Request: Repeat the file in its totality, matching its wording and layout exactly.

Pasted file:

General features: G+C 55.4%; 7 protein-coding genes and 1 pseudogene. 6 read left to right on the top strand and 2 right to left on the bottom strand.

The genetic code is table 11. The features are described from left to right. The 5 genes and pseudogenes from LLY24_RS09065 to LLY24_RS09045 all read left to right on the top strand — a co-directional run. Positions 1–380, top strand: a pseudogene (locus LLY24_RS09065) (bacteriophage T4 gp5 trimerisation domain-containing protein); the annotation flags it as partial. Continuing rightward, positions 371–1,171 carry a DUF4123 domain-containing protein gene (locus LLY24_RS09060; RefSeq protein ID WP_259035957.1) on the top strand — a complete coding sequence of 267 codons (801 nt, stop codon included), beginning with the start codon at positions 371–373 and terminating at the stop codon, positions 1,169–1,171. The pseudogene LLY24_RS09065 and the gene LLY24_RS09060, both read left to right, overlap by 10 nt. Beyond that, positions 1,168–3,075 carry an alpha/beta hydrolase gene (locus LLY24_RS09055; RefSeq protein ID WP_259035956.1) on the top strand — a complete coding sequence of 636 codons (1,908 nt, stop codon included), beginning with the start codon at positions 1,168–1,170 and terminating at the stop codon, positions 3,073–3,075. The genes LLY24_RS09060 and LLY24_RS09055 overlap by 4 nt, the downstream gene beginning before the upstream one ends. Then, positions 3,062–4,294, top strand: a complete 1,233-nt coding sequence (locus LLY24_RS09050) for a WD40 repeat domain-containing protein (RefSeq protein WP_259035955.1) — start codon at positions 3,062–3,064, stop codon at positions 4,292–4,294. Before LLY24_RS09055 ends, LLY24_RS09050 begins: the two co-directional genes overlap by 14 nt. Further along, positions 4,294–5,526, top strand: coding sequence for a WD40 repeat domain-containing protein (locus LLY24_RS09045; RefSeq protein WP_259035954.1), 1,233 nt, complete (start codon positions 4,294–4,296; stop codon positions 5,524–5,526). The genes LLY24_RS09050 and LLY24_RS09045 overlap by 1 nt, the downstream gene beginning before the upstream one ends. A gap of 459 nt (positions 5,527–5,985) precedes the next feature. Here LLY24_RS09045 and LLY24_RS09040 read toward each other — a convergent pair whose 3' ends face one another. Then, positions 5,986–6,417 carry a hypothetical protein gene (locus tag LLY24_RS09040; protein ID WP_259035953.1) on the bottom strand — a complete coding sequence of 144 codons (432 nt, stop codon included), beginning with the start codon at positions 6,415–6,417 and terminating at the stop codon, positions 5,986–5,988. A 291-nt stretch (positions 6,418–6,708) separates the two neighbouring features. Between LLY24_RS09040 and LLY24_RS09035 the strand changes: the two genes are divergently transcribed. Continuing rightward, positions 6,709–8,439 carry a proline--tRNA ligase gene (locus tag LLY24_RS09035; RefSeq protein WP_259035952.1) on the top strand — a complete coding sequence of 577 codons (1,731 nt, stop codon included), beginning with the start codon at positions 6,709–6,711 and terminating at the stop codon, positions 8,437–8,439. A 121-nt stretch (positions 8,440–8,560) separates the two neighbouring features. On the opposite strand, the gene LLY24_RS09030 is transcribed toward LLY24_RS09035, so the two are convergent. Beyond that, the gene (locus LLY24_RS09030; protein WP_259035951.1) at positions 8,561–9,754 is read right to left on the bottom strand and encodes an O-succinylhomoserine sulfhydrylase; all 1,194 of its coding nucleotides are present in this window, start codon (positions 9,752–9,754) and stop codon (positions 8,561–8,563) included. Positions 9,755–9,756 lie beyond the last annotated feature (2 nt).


General features: G+C 55.4%; 7 protein-coding genes and 1 pseudogene. 6 read left to right on the top strand and 2 right to left on the bottom strand.

The genetic code is table 11. The features are described from left to right. The 5 genes and pseudogenes from LLY24_RS09065 to LLY24_RS09045 all read left to right on the top strand — a co-directional run. Positions 1–380, top strand: a pseudogene (locus LLY24_RS09065) (bacteriophage T4 gp5 trimerisation domain-containing protein); the annotation flags it as partial. Continuing rightward, positions 371–1,171 carry a DUF4123 domain-containing protein gene (locus LLY24_RS09060; RefSeq protein ID WP_259035957.1) on the top strand — a complete coding sequence of 267 codons (801 nt, stop codon included), beginning with the start codon at positions 371–373 and terminating at the stop codon, positions 1,169–1,171. The pseudogene LLY24_RS09065 and the gene LLY24_RS09060, both read left to right, overlap by 10 nt. Beyond that, positions 1,168–3,075 carry an alpha/beta hydrolase gene (locus LLY24_RS09055; RefSeq protein ID WP_259035956.1) on the top strand — a complete coding sequence of 636 codons (1,908 nt, stop codon included), beginning with the start codon at positions 1,168–1,170 and terminating at the stop codon, positions 3,073–3,075. The genes LLY24_RS09060 and LLY24_RS09055 overlap by 4 nt, the downstream gene beginning before the upstream one ends. Then, positions 3,062–4,294, top strand: a complete 1,233-nt coding sequence (locus LLY24_RS09050) for a WD40 repeat domain-containing protein (RefSeq protein WP_259035955.1) — start codon at positions 3,062–3,064, stop codon at positions 4,292–4,294. Before LLY24_RS09055 ends, LLY24_RS09050 begins: the two co-directional genes overlap by 14 nt. Further along, positions 4,294–5,526, top strand: coding sequence for a WD40 repeat domain-containing protein (locus LLY24_RS09045; RefSeq protein WP_259035954.1), 1,233 nt, complete (start codon positions 4,294–4,296; stop codon positions 5,524–5,526). The genes LLY24_RS09050 and LLY24_RS09045 overlap by 1 nt, the downstream gene beginning before the upstream one ends. A gap of 459 nt (positions 5,527–5,985) precedes the next feature. Here LLY24_RS09045 and LLY24_RS09040 read toward each other — a convergent pair whose 3' ends face one another. Then, positions 5,986–6,417 carry a hypothetical protein gene (locus tag LLY24_RS09040; protein ID WP_259035953.1) on the bottom strand — a complete coding sequence of 144 codons (432 nt, stop codon included), beginning with the start codon at positions 6,415–6,417 and terminating at the stop codon, positions 5,986–5,988. A 291-nt stretch (positions 6,418–6,708) separates the two neighbouring features. Between LLY24_RS09040 and LLY24_RS09035 the strand changes: the two genes are divergently transcribed. Continuing rightward, positions 6,709–8,439 carry a proline--tRNA ligase gene (locus tag LLY24_RS09035; RefSeq protein WP_259035952.1) on the top strand — a complete coding sequence of 577 codons (1,731 nt, stop codon included), beginning with the start codon at positions 6,709–6,711 and terminating at the stop codon, positions 8,437–8,439. A 121-nt stretch (positions 8,440–8,560) separates the two neighbouring features. On the opposite strand, the gene LLY24_RS09030 is transcribed toward LLY24_RS09035, so the two are convergent. Beyond that, the gene (locus LLY24_RS09030; protein WP_259035951.1) at positions 8,561–9,754 is read right to left on the bottom strand and encodes an O-succinylhomoserine sulfhydrylase; all 1,194 of its coding nucleotides are present in this window, start codon (positions 9,752–9,754) and stop codon (positions 8,561–8,563) included. Positions 9,755–9,756 lie beyond the last annotated feature (2 nt).